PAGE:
iValues Digest
#InnovatingPolitics is What we Need in the MENA Region!

Innovation 2
© Shutterstock - PopTika - Abstract. Innovation. Hands holding tablet with light bulb future technologies and network connection on virtual interface background, innovative technology in science and communication concept

FNF MENA has been organizing for two consecutive years now its annual Innovation in Politics Forum. Between the Beirut and Amman editions, the aim was to create an annual experimental journey to expose groundbreaking political work - from new methodologies to the use of technology in politics.

We dissected politics into two main categories: politics as practice and politics as a theory. Through different formats, we created a space to discuss the impact of innovation on our day-to-day interaction with policies and politics and to explore the potential of new methodologies in shaping our behavior towards societal, historical and cultural trends. For example, there were incredible conversations on the role of games in reconstructing the collective memory in post-conflict periods and on the role of technology in breaking the gender barriers in our communities.

Despite the lingering stories of the past, change is visible and inevitable in the MENA region and this is why Innovation in politics is so needed.

Yara Asmar
Yara Asmar, Regional Strategy Manager, FNF MENA

The many reactions we received about this forum confirmed that the culture of innovation is no longer stranger to our region. While the mainstream media is interested in the contentions and social movements invading our regional capitals, an underground scene is trying to shape those demands and is advancing in influencing weak and old-fashioned systems. How? First, by simply bringing sustainable, innovative, interactive and apolitical tools to engage in scientific discussion about politics and democratic processes. Second, by introducing technology and knowledge to solve policy issues from a perspective that takes into consideration the universal values of openness, human rights, freedom and fair competition - without limiting itself to a specific political school of thought.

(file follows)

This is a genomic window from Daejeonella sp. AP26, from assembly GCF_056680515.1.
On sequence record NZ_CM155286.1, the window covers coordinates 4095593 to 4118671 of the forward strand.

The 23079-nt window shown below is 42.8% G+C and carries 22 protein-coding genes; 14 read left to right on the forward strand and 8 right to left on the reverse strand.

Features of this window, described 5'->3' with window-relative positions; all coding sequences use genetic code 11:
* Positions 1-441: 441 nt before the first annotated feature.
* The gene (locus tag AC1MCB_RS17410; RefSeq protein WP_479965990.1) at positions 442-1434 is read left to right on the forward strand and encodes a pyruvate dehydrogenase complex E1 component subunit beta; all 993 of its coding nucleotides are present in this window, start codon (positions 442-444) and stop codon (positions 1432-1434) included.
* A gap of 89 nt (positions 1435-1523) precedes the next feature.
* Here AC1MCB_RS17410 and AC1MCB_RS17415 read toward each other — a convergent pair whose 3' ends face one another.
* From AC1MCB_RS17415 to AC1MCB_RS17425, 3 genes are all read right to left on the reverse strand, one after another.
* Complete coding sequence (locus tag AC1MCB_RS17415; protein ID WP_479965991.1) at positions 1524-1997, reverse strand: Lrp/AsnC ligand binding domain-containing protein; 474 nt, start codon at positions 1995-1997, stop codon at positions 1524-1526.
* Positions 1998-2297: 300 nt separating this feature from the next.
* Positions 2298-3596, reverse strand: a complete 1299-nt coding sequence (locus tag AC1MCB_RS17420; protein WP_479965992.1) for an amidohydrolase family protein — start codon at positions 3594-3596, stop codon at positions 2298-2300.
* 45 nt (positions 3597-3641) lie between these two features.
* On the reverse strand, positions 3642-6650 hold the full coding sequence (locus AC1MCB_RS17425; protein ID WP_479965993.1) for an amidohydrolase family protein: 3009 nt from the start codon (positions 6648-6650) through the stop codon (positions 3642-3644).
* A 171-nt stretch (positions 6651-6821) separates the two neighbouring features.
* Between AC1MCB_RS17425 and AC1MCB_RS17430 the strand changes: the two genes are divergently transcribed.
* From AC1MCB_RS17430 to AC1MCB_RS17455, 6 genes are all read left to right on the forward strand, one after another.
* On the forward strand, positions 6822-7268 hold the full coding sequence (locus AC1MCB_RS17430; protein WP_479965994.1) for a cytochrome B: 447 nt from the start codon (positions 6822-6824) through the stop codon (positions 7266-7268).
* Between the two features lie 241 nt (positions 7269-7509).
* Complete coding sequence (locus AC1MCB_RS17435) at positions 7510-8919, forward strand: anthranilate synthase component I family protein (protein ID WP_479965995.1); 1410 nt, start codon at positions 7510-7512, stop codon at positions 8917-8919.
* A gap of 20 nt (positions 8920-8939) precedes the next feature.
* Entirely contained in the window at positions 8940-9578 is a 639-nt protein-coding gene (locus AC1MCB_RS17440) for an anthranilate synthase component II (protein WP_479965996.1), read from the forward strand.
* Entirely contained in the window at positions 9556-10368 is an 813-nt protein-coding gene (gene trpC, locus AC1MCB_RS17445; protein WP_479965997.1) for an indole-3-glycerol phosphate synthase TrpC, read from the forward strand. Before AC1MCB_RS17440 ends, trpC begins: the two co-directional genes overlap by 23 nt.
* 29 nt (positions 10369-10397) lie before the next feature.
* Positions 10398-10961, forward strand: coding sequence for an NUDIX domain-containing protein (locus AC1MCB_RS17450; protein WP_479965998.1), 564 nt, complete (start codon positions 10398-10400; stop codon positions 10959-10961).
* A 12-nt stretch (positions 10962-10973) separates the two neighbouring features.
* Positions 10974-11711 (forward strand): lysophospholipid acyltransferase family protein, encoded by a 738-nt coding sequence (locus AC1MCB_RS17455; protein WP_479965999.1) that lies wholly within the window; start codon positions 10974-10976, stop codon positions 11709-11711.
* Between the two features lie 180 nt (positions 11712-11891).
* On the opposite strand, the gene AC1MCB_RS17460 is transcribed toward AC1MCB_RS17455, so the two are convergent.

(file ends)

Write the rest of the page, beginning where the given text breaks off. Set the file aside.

Despite the lingering stories of the past, change is visible and inevitable in the MENA region and this is why Innovation in politics is so needed:

  1. Innovation Enables Critical Thinking

Educational systems are complex. Deciding on a schooling program requires alignment between families, policy makers, professionals and investors. It demands a coherent national agenda and shared goals among policy makers. However, we are all aware of the obstacles inhibiting this process of consensus building in favor of developing strong educational systems in the MENA region. In this respect, Innovation comes into place. Innovation in education goes beyond applying technology to old methods. It comes in many forms: customized programs, services, products and collaborations that contribute to enhance critical thinking and therefore educational outcomes. For instance, serious gaming became one of tools to introduce the art of negotiations and decision making among youngsters. A typical educational system, for example in areas of conflict in the MENA region, disregards those important capacity-building skills. Nowadays however, a smart phone can replace the work of a broken state. It can also provide access to the marginalized communities to games or digital teaching platforms that would support them in discovering new horizons, hence, helping them in developing an internal and coherent process for making choices.